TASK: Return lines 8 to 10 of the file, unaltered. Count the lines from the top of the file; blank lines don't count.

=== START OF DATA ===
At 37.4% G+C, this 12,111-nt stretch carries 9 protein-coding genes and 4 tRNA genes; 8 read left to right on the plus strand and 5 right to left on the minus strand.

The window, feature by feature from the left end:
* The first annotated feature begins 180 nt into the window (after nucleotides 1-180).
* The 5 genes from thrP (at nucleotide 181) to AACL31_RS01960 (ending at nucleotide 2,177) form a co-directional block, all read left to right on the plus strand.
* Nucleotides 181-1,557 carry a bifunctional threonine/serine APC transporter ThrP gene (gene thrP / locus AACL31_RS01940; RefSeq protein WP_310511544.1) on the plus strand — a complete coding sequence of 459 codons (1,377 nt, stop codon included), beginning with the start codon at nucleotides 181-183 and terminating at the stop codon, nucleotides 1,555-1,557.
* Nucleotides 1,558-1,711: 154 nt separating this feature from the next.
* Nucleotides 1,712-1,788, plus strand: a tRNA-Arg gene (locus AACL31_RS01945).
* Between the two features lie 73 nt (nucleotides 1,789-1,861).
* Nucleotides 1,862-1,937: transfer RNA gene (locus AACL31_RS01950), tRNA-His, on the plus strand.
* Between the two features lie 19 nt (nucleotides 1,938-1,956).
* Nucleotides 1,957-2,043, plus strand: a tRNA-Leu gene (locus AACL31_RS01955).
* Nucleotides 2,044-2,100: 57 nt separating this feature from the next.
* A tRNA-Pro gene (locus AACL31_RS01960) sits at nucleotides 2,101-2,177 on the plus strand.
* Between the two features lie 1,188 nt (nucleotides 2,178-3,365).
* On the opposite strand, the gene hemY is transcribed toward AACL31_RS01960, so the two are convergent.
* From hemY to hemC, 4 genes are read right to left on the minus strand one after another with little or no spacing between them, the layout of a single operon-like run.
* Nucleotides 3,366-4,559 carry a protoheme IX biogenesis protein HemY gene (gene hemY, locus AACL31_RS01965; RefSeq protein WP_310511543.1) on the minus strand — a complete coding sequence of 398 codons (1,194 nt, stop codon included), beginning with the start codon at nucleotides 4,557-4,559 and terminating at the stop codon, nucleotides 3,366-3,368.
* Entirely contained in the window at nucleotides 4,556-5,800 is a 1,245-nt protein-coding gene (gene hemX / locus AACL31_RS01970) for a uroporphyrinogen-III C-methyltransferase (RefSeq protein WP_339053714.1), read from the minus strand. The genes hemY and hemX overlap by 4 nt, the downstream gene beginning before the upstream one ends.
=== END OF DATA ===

* Between the two features lie 73 nt (nucleotides 1,789-1,861).
* Nucleotides 1,862-1,937: transfer RNA gene (locus AACL31_RS01950), tRNA-His, on the plus strand.
* Between the two features lie 19 nt (nucleotides 1,938-1,956).